Brandt did most of the talking during the seminar. Not because he was intent on dominating the discussion, but more than once, the Eagles' general manager, Roseman, said that he was unable to discuss certain player-personnel issues. The seminar's moderator, player agent Christopher Cabott, said not-entirely-jokingly that while Roseman would take questions, we should not bother asking the Eagles GM about free agency, the upcoming draft, or the status of Eagles star wide receiver, DeSean Jackson.
So why was it that Philadelphia Comcast SportsNet's Neil Hartman thought he could get Roseman to talk about free agency, the upcoming draft, and the status of Eagles star wide receiver, DeSean Jackson?
Hartman showed up at the sports law seminar with a camera at Widener University in Wilmington, Delaware, about 1/2 hour outside Philadelphia. Later in the evening, Comcast SportsNite's roundup program featured the first of a series of reports of their "exclusive" interview with Roseman, which was done at the law school following Roseman's appearance on the Sports and Entertainment law panel. Hartman, a distinguished sports reporter in the area, asked Roseman about the very things which Roseman said he was unable to discuss during our Sports Law panel discussion. And Roseman's answers to the interviewer were, as expected, non-specific.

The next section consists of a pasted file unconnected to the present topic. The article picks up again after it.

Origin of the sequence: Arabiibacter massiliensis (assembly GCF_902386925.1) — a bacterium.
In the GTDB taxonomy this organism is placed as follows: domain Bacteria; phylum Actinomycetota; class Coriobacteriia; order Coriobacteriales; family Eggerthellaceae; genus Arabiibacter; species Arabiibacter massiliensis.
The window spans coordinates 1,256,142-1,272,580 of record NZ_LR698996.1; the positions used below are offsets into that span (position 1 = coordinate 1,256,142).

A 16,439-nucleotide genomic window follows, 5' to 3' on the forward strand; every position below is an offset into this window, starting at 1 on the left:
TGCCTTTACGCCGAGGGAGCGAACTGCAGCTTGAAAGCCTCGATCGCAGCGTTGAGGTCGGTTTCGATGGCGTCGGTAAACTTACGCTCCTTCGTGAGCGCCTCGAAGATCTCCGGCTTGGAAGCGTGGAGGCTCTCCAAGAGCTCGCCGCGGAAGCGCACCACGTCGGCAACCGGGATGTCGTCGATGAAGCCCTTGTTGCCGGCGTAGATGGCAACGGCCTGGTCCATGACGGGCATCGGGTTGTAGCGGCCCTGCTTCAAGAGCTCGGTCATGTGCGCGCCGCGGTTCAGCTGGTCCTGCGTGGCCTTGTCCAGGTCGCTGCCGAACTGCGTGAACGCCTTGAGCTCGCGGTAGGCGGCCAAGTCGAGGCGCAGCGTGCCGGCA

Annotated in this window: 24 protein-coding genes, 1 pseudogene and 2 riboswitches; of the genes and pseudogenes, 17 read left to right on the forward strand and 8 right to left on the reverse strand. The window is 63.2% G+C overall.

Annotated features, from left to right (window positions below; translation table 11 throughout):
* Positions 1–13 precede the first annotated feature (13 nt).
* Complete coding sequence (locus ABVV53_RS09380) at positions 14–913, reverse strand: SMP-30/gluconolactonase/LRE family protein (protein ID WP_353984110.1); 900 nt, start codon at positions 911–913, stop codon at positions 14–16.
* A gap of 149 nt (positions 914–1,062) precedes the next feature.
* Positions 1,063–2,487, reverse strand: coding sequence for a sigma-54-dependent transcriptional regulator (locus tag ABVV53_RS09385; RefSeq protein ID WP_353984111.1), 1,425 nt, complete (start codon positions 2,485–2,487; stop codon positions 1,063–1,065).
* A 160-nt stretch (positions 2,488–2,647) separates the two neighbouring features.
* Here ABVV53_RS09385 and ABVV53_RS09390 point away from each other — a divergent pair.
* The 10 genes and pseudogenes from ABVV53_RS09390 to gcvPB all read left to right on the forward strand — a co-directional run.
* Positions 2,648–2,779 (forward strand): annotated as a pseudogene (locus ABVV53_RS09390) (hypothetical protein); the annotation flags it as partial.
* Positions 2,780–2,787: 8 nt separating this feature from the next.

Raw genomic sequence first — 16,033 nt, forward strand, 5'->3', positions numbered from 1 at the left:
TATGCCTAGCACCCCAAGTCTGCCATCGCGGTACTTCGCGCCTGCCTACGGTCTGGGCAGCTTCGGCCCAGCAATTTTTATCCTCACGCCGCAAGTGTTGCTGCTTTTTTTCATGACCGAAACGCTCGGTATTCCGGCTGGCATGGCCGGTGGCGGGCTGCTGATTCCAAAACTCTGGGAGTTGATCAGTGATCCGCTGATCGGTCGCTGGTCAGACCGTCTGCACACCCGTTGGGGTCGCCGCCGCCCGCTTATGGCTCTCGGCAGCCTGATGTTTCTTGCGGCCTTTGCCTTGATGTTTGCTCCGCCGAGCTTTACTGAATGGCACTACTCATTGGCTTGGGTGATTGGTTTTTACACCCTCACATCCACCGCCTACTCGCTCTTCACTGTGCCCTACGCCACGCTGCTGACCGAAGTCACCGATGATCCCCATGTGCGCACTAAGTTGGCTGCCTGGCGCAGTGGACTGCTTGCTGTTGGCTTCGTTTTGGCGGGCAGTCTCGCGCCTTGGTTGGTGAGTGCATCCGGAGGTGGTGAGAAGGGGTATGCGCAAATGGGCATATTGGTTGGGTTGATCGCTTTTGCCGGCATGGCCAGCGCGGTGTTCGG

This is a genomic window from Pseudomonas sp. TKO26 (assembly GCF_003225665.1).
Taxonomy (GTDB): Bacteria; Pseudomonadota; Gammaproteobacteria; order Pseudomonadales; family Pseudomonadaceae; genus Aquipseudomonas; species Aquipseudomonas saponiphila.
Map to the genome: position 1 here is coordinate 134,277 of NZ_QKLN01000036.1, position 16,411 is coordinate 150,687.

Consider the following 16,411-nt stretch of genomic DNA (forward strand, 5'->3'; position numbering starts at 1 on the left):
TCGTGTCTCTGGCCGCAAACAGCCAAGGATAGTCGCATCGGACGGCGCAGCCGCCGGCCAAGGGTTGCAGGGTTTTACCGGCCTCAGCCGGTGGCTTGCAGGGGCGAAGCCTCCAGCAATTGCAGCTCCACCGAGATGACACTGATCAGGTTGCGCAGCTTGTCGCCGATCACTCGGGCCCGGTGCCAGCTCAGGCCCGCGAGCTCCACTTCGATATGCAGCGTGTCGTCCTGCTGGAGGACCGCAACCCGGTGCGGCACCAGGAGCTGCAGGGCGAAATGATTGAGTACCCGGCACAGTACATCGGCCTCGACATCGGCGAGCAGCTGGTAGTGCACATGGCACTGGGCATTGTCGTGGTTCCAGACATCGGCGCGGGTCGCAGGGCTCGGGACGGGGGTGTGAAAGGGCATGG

Why Hartman felt it necessary to chase Roseman all the way down to Philadelphia is unclear to me. Is the Eagles General Manager not accessible in his Philadelphia office, which is just blocks from the studio where Hartman works?